July 12, 2012 by Robin Plaskoff Horton
I began this week dining with a foodie friend at Rosemary’s, the latest addition to New York City’s restaurants with rooftop gardens and farms. Though our expected 45 minute wait turned into an hour and a half, we didn’t mind as it gave us time to tour the garden and enjoy a bottle of Rosé while sampling three small appetizers at the bar.
Perched overlooking New York’s West Village, Rosemary’s rooftop garden was created by the urban farming folks from Brooklyn Grange and is tended by the restaurant’s Chef Wade. Every night the menu staple, Rosemary’s Salad, is filled with greens and herbs freshly picked right upstairs.
On the restaurant’s wine list–which they call the “40 for $40 Wine Program”–every bottle of wine is $40. Our bottle of Donndele Rosato from Puglia was cold and delicious with enough left over from the bar to bring to the table.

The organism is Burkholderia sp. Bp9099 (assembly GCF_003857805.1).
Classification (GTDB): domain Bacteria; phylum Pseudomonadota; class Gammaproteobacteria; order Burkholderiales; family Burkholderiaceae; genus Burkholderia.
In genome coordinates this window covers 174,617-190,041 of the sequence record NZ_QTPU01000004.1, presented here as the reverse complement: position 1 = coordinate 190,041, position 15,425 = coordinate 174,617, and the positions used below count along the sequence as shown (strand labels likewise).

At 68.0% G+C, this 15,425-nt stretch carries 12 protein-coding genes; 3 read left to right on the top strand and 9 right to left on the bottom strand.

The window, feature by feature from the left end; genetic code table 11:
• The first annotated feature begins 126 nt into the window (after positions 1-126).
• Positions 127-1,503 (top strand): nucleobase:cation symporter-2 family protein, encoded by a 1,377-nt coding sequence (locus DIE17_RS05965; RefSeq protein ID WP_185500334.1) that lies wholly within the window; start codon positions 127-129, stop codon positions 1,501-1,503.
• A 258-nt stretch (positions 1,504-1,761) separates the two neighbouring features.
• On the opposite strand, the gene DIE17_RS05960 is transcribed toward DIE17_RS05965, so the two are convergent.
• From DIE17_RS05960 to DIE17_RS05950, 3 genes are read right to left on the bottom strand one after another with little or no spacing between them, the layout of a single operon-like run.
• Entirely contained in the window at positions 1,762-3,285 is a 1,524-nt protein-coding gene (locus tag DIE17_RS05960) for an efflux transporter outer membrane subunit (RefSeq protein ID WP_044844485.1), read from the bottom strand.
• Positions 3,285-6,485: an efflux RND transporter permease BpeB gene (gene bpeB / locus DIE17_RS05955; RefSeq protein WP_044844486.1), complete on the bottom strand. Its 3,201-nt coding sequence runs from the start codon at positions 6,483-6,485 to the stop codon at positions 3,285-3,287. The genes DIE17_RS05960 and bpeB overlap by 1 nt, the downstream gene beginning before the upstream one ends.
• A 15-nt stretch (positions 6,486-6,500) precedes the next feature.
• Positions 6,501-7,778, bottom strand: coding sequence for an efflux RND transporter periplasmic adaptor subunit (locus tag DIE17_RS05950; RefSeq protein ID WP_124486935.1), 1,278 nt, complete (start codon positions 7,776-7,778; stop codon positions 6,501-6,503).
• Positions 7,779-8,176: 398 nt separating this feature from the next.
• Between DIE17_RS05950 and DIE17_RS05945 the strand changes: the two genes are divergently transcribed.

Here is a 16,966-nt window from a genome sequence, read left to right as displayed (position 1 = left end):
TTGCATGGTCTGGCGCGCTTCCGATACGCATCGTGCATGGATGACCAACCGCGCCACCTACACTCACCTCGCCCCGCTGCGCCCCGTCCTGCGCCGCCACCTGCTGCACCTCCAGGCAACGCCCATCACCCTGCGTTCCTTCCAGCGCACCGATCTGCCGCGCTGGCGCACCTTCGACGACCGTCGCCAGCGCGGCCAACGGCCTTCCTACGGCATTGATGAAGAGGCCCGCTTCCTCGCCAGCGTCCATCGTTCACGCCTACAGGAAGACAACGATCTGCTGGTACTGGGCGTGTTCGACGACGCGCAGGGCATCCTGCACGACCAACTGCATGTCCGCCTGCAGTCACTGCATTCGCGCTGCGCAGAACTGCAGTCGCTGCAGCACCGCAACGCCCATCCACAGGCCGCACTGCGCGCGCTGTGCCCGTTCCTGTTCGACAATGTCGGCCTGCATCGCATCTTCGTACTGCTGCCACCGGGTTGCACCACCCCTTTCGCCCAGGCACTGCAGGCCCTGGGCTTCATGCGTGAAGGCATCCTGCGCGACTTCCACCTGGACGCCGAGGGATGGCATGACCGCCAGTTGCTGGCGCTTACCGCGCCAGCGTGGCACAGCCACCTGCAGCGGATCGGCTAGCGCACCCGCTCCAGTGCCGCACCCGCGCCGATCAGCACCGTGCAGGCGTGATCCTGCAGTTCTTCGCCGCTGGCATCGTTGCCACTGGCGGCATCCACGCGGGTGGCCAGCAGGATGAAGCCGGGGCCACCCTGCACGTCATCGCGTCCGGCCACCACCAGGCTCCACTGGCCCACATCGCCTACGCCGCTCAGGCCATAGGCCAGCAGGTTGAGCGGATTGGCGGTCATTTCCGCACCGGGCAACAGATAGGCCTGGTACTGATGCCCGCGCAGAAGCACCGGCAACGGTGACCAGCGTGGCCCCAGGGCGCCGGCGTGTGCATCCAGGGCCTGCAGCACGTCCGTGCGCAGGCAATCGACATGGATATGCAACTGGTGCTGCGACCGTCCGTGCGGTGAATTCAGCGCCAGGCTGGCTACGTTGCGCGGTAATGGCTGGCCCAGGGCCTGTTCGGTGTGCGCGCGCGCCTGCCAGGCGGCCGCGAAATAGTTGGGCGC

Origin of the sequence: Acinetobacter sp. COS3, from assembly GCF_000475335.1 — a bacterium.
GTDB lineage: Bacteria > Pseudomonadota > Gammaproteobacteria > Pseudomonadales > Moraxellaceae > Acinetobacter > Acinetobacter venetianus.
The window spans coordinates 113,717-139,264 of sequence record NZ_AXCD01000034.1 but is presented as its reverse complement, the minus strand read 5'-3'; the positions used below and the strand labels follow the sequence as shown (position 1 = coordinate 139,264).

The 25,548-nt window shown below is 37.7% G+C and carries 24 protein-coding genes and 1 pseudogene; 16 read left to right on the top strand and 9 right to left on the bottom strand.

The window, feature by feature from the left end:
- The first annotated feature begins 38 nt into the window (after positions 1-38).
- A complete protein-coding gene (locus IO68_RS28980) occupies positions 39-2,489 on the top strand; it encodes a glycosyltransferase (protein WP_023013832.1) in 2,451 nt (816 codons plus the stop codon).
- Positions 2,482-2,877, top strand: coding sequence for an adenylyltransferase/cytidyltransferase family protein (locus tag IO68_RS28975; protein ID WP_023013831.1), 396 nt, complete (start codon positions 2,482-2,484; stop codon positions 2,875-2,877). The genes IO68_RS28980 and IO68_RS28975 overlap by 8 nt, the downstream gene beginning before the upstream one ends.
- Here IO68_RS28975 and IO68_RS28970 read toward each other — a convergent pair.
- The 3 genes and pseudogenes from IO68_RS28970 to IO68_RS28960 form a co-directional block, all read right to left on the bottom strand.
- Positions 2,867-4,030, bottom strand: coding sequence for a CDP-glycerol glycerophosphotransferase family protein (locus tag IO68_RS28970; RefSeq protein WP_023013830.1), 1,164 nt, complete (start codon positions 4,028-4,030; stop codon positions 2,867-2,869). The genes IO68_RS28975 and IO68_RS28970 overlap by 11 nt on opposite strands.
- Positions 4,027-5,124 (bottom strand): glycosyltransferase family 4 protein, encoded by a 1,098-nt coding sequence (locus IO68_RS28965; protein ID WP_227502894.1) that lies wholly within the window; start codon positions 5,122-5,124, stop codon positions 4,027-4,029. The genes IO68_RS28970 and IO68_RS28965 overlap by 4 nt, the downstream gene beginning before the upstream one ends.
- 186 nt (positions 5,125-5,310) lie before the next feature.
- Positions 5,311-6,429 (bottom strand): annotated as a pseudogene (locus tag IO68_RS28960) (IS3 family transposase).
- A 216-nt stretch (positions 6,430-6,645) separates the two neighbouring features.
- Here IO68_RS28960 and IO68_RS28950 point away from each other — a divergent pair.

We ordered two of the recommended pastas, each $14. The Orecchiette and with broccoli rabe and homemade sausage was perfectly al dente and delicious, but I really loved the Cavatelli with peas, asparagus, and ricotta as the two vegetables each maintained their distinct flavor, both probably plucked from the upstairs garden. Our side of roasted brussels sprouts had just enough garlic but for me was a tad overcooked.
Dessert offerings didn’t thrill us, so we walked one block to another one of my favorite restaurants, Bell, Book, and Candle, on whose rooftop farm sits 60 vertical hydroponic tower systems. After catching up with owner-chef Chef John Mooney, he escorted us to the bar to await his surprise desserts.
Out came two small “amuse-bouche” taste explosions of panna cotta topped with a dash of vanilla and drop of balsamic vinegar over a thin oat wafer. Although small, this alone might have sated my sweet tooth, had he not delivered a huge strawberry shortcake loaded with berries from the roof farm and his famous peach cobbler. I was up most of the night thinking about it as…I forgot to specify decaf espresso.